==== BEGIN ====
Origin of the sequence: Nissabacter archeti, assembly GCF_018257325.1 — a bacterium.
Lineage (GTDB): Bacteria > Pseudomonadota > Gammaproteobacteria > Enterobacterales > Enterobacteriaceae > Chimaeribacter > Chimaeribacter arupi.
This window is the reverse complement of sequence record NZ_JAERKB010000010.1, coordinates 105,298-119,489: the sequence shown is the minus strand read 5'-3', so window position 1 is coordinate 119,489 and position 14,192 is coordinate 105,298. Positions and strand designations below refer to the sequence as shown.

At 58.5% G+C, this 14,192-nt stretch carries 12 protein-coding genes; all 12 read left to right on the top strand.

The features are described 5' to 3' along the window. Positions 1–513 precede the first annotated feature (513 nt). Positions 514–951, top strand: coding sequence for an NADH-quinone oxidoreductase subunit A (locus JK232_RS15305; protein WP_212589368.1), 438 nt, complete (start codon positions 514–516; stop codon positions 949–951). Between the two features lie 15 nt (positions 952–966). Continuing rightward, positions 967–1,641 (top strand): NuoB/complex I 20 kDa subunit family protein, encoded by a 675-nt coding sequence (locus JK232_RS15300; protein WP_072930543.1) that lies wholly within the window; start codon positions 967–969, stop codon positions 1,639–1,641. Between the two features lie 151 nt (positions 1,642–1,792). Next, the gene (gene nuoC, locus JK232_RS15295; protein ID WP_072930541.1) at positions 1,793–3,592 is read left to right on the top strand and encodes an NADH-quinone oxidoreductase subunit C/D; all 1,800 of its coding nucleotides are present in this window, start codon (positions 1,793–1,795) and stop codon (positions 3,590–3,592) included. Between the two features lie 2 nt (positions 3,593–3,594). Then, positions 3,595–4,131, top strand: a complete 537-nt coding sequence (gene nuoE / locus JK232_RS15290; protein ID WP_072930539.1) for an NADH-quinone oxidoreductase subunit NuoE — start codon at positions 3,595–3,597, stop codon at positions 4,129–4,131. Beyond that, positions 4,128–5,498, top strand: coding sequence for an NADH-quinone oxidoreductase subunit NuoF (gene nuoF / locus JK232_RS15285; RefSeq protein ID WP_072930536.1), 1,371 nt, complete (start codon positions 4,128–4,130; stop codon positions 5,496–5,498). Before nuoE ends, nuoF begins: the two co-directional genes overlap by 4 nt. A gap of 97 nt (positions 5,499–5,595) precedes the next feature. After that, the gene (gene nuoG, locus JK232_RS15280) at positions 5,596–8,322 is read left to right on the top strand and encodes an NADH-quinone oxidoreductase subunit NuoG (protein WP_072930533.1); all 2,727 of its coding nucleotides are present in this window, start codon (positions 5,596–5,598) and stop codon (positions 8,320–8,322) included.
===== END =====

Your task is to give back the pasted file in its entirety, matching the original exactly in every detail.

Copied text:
Origin of the sequence: Nissabacter archeti, assembly GCF_018257325.1 — a bacterium.
Lineage (GTDB): Bacteria > Pseudomonadota > Gammaproteobacteria > Enterobacterales > Enterobacteriaceae > Chimaeribacter > Chimaeribacter arupi.
This window is the reverse complement of sequence record NZ_JAERKB010000010.1, coordinates 105,298-119,489: the sequence shown is the minus strand read 5'-3', so window position 1 is coordinate 119,489 and position 14,192 is coordinate 105,298. Positions and strand designations below refer to the sequence as shown.

At 58.5% G+C, this 14,192-nt stretch carries 12 protein-coding genes; all 12 read left to right on the top strand.

The features are described 5' to 3' along the window. Positions 1–513 precede the first annotated feature (513 nt). Positions 514–951, top strand: coding sequence for an NADH-quinone oxidoreductase subunit A (locus JK232_RS15305; protein WP_212589368.1), 438 nt, complete (start codon positions 514–516; stop codon positions 949–951). Between the two features lie 15 nt (positions 952–966). Continuing rightward, positions 967–1,641 (top strand): NuoB/complex I 20 kDa subunit family protein, encoded by a 675-nt coding sequence (locus JK232_RS15300; protein WP_072930543.1) that lies wholly within the window; start codon positions 967–969, stop codon positions 1,639–1,641. Between the two features lie 151 nt (positions 1,642–1,792). Next, the gene (gene nuoC, locus JK232_RS15295; protein ID WP_072930541.1) at positions 1,793–3,592 is read left to right on the top strand and encodes an NADH-quinone oxidoreductase subunit C/D; all 1,800 of its coding nucleotides are present in this window, start codon (positions 1,793–1,795) and stop codon (positions 3,590–3,592) included. Between the two features lie 2 nt (positions 3,593–3,594). Then, positions 3,595–4,131, top strand: a complete 537-nt coding sequence (gene nuoE / locus JK232_RS15290; protein ID WP_072930539.1) for an NADH-quinone oxidoreductase subunit NuoE — start codon at positions 3,595–3,597, stop codon at positions 4,129–4,131. Beyond that, positions 4,128–5,498, top strand: coding sequence for an NADH-quinone oxidoreductase subunit NuoF (gene nuoF / locus JK232_RS15285; RefSeq protein ID WP_072930536.1), 1,371 nt, complete (start codon positions 4,128–4,130; stop codon positions 5,496–5,498). Before nuoE ends, nuoF begins: the two co-directional genes overlap by 4 nt. A gap of 97 nt (positions 5,499–5,595) precedes the next feature. After that, the gene (gene nuoG, locus JK232_RS15280) at positions 5,596–8,322 is read left to right on the top strand and encodes an NADH-quinone oxidoreductase subunit NuoG (protein WP_072930533.1); all 2,727 of its coding nucleotides are present in this window, start codon (positions 5,596–5,598) and stop codon (positions 8,320–8,322) included.